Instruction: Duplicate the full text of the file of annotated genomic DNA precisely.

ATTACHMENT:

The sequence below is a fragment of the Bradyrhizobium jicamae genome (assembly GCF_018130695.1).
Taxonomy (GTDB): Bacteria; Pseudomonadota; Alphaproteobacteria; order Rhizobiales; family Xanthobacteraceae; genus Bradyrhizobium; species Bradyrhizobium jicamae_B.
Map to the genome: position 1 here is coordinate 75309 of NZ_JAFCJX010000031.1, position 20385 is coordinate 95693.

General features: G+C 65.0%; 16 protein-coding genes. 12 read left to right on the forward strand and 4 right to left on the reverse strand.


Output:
The sequence below is a fragment of the Bradyrhizobium jicamae genome (assembly GCF_018130695.1).
Taxonomy (GTDB): Bacteria; Pseudomonadota; Alphaproteobacteria; order Rhizobiales; family Xanthobacteraceae; genus Bradyrhizobium; species Bradyrhizobium jicamae_B.
Map to the genome: position 1 here is coordinate 75309 of NZ_JAFCJX010000031.1, position 20385 is coordinate 95693.

General features: G+C 65.0%; 16 protein-coding genes. 12 read left to right on the forward strand and 4 right to left on the reverse strand.